Spiritus Saponatus (N. F.)—Spirit of Soap.

Related entry: Sapo (U. S. P.)—Soap

Preparation.—"Castile soap, in shavings, one hundred and seventy-five grammes (175 Gm.) [6 ozs. av., 76 grs.]; alcohol, six hundred cubic centimeters (600 Cc.) [20 fl℥, 138♏︎]; water, a sufficient quantity to make one thousand cubic centimeters (1000 Cc.) [33 fl℥, 391♏︎]. Introduce the soap into a bottle, add the alcohol and two hundred cubic centimeters (200 Cc.) [6 fl℥, 366♏︎] of water, cork the bottle, and immerse it in hot water, frequently shaking. When the soap is dissolved, allow the bottle and contents to become cold, then add enough water to make one thousand cubic centimeters (1000 Cc.) [33 fl℥, 391♏︎], and filter. Note.—The Spiritus Saponatus of the German Pharmacopoeia, is prepared by saponifying olive oil with potassa, and then adding alcohol and water. If time permits, the spirit ought to be set aside, in a moderately cold place, for about 12 hours, before it is filtered"—(Nat. Form.).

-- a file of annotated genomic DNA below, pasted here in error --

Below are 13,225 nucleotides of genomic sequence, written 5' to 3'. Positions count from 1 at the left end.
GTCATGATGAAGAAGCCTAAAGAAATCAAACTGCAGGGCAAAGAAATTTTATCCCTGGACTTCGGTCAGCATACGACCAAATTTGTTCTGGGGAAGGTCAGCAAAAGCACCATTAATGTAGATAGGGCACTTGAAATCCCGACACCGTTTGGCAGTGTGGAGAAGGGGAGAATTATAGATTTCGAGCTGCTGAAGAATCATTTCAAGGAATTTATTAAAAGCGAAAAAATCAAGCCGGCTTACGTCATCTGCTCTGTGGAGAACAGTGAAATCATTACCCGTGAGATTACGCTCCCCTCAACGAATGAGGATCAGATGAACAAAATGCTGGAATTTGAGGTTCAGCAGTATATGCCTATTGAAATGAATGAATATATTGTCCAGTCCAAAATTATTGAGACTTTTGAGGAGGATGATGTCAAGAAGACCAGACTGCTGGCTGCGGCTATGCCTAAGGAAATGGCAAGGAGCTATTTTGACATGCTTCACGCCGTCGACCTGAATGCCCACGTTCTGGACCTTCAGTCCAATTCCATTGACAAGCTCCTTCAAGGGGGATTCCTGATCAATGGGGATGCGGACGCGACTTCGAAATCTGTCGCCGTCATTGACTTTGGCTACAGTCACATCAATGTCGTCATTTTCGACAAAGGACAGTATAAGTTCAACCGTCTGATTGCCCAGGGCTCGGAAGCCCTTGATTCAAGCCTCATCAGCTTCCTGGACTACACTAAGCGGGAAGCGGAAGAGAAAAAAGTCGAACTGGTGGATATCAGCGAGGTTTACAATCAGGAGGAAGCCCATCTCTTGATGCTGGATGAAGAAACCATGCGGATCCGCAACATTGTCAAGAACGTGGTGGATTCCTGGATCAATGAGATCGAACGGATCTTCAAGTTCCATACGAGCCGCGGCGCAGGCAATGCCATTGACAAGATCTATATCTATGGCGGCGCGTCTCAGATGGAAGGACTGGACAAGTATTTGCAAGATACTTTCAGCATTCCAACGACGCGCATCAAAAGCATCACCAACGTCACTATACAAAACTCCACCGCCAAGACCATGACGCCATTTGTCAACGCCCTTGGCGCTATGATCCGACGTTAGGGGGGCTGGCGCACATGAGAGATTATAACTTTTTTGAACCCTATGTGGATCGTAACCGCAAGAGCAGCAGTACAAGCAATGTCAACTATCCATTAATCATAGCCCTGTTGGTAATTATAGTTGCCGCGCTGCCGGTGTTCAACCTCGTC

Action and Medical Uses.—This agent is employed like Liniment of Soft Soap (Linimentum Saponis Mollis, U. S. P.) in the treatment of numerous skin affections.

King's American Dispensatory, 1898, was written by Harvey Wickes Felter, M.D., and John Uri Lloyd, Phr. M., Ph. D.